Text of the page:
I awoke yesterday morning at 5:00 a.m. with one of the worst cases of gastrointestinal misery I’ve endured in many a year. I’ll spare you the gory details and leave it to say that for awhile, seriously nasty things were coming out of both my intake and exhaust ends. Even to this moment, my gut is tight and uncomfortable.
Some years ago, a tenant in our building whose wife had died after a short illness. When I had the chance to speak with him about it months later, he said, “She was complaining of a pain in her gut on a Friday evening. She took some antacids on Saturday but when she wasn’t better by Monday morning, we took her to a doctor. By Tuesday afternoon, she’d been given a death sentence: pancreatic cancer. Within six weeks, she was dead.”
My first book, The Spine of the Virginias, was dedicated to Stuart McGehee, a history professor from Bluefield, West Virginia. Stuart’s input was absolutely critical to my understanding of the formation of West Virginia from Virginia during the Civil War. Stuart is dead now, the victim of suicide which he apparently decided to inflict upon himself when he learned he had pancreatic cancer.
It has been a busy last few weeks in the obituary pages. A friend from college lost his mother. A friend from Seattle lost her dad. A former insurance agent died. I spoke with my mom and she said she lost four friends within a month. She said the death of friends is an occupational hazard of growing old.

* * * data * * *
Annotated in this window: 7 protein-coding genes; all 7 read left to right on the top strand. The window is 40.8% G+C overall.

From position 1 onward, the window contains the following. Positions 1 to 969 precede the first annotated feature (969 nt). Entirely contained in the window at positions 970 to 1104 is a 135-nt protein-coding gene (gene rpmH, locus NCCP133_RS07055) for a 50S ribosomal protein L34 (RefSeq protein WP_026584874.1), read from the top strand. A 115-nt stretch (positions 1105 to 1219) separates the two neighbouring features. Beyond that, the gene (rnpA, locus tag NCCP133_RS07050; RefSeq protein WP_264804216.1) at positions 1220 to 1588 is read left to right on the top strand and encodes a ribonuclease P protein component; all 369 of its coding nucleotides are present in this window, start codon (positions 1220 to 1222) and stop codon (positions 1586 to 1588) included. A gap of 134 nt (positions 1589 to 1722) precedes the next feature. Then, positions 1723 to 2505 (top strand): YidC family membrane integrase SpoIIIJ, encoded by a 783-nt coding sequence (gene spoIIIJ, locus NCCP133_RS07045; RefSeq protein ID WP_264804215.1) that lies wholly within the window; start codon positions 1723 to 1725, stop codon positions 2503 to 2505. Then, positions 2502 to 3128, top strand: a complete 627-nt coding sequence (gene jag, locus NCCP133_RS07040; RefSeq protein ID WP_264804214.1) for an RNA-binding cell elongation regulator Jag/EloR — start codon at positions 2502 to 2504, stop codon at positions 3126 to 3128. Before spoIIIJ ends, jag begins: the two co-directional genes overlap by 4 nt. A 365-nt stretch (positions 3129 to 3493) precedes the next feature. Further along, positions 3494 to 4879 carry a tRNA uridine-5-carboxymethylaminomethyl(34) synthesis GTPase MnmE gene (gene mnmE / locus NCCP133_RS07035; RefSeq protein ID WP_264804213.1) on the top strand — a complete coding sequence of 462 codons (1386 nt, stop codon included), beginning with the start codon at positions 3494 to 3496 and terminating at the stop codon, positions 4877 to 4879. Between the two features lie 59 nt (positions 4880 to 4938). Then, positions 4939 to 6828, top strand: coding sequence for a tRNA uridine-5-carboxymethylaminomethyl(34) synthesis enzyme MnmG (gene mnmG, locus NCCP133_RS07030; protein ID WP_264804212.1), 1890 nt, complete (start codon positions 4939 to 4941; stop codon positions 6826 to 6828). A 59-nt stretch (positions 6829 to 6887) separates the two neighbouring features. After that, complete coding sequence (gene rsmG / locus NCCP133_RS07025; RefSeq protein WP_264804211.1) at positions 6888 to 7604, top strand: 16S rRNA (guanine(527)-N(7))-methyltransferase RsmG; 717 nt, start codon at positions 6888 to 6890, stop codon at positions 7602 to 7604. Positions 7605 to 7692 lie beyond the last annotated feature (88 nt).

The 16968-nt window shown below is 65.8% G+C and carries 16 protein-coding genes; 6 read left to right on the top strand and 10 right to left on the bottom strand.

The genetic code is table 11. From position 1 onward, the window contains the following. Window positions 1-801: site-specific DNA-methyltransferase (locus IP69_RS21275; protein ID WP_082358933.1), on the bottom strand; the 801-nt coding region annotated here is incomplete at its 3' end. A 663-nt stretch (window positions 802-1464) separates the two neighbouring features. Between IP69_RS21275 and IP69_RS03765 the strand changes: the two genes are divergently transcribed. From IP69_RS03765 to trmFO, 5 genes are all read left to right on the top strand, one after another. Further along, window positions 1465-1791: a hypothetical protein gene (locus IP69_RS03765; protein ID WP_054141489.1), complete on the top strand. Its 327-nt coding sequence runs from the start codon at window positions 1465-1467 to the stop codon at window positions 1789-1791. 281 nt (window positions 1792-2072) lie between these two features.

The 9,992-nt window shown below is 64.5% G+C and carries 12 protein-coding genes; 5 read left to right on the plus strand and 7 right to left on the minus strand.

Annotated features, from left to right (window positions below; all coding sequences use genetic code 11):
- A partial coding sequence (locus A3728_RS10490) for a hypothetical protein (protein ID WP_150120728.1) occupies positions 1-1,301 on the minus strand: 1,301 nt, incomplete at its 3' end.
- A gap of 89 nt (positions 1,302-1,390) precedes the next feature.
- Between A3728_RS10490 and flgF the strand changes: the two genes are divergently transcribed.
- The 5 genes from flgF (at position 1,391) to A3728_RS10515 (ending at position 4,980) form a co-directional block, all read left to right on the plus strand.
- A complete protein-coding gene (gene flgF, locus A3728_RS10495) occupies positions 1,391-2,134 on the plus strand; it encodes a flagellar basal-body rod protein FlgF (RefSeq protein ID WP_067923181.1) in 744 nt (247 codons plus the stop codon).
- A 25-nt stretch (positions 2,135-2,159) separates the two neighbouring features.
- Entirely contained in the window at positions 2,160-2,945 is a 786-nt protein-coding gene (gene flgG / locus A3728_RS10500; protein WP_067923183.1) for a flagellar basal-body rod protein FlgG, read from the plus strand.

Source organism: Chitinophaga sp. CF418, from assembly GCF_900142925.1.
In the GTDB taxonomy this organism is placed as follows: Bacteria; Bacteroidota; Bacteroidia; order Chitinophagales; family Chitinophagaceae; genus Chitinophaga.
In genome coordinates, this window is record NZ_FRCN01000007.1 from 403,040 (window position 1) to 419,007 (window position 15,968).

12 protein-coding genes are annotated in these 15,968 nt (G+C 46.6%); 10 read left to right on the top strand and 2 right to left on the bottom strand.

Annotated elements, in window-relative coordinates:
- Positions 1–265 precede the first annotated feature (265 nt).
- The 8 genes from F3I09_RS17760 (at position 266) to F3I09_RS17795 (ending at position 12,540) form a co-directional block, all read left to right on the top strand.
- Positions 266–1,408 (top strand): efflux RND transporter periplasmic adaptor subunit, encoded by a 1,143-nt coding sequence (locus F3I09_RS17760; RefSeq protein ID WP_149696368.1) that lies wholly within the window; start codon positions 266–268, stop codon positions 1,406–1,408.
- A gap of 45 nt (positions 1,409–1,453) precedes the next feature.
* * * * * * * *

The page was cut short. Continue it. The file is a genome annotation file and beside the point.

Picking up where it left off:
Meanwhile, I’m reading a book called The Road (which was also made into a movie) about a man and his son in an apocalyptic time, journeying to an unnamed destination southward. The book gives no reasons why society has disintegrated and I suspect there will be no real resolution. I’m reading it for two reasons: to try to learn some techniques from an established fiction writer and to understand this novelist’s perspective on what a societal collapse might look like. I have a new novel starting to form in my head and it will have elements of a societal collapse.
Since yesterday morning, I’ve been spending lots of time lying on my back. Sleeping has been a hit-or-miss proposition. I sleep when I’d like to be awake and I’m awake when I’d like to be sleeping. The dreams are vivid and mostly painful, due to the tightening of my gut. Physical pain seems to spawn subconscious turmoil. There are many dreams about illness and death. All of us will die someday but we all hope the pain associated with it will be minimal.
I think to myself that if the pain doesn’t subside within another day or two, I’ll go see my doctor. If I have a stomach virus, I’ll be better soon. But then again, if I have cancer, no cure will be available. Join me next week…